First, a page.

Traffic Collisions

Norfolk Police - roads policing

The law defines a reportable road traffic collision as: an accident involving a mechanically-propelled vehicle on a road or other public area which causes:

  • Injury or damage to anybody - other than the driver of that vehicle.
  • Injury or damage to an animal - other than one being carried on that vehicle (an animal is classed as a horse, cattle, ass, mule, sheep, pig, goat or dog).
  • Damage to a vehicle - other than the vehicle which caused the accident.
  • Damage to property constructed on, affixed to, growing in, or otherwise forming part of the land where the road is.

If they take place in a public place the police can investigate off-road accidents, for example, accidents in car parks, which, because they are open to the public, are deemed public places.

When to contact the police

You will need to contact the police via  101 or report the accident in person, at a police station or to a police officer following a road collision if:

  • Someone has sustained slight injuries

You need to remain at the scene and contact the police via 999 following a road accident if:

  • Someone has been seriously injured.
  • The road or flow of traffic is blocked.
  • Property has been damaged and the owner is not aware and it may cause danger to other road users.
  • You suspect that the other party has acted unlawfully.

When not to contact the police

You do not need to contact the police if:

  • No-one has been injured.
  • The road or flow of traffic is clear.
  • No property has been damaged.
  • There is no suspicion that the other party has acted unlawfully.
  • All parties concerned have exchanged details including vehicle registration number, driver's name and address, vehicle owner's name and address, and insurance details if an injury has been caused to someone other than yourself.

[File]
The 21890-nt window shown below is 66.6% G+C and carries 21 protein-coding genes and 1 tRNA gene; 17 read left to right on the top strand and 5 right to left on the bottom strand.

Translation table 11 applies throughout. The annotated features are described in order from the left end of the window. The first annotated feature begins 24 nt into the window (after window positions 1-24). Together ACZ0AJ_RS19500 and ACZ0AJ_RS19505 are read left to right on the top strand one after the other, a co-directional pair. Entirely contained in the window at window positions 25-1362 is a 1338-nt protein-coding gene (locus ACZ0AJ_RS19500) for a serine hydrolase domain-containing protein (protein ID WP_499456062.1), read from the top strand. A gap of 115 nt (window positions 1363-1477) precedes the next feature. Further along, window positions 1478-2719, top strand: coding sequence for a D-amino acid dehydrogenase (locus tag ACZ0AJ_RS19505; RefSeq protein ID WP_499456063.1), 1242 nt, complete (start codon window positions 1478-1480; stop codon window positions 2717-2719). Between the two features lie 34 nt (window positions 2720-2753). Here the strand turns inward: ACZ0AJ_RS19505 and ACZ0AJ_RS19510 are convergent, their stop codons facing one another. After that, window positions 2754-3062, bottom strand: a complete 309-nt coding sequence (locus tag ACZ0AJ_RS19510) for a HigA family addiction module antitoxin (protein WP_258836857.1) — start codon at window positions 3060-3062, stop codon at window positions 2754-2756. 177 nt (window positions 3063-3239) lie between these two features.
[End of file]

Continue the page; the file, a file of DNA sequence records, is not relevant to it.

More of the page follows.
Involved in a collision?

If you are the driver of a vehicle and are involved in a road traffic collision that meets the criteria listed above your legal requirements are:

  • Stop and remain at the scene for a reasonable time.
  • Give your name and address, vehicle registration number, and details of the owner (if different) to anyone with reasonable grounds for asking for these details.
  • If you do not exchange those at the scene you must either report the accident online, in person, at a police station or to a police officer as soon as possible and within 24 hours in any case. You can call 101 for an officer to attend to you in person, or report the accident in person, at a police station within 24 hours in any case. If your injuries are of a serious nature that you can’t get to a police station. You must provide your driving licence and proof of insurance.

Notifying Insurance Companies

Generally-speaking, most insurance companies state that the insured driver must notify them if involved in an accident irrespective of whether a claim is to be made or not, or whose fault it was. They will normally send you a form for completion.

What if the other driver is not insured?

If, due to a road accident you suffer injury, loss or damage to your property, then this is normally covered by insurance arrangements.

Where the offender is not traced or not insured then compensation may be available from the Motor Insurers Bureau.

They can consider claims for:-

  • Personal injury, loss or damage caused by an identified driver who is uninsured.
  • Personal injury caused by an untraced driver (this doesn’t include damage or loss to property.)

Requesting an Accident report

To request a copy of the accident report or other information please visit >> Road Traffic Collisions Extract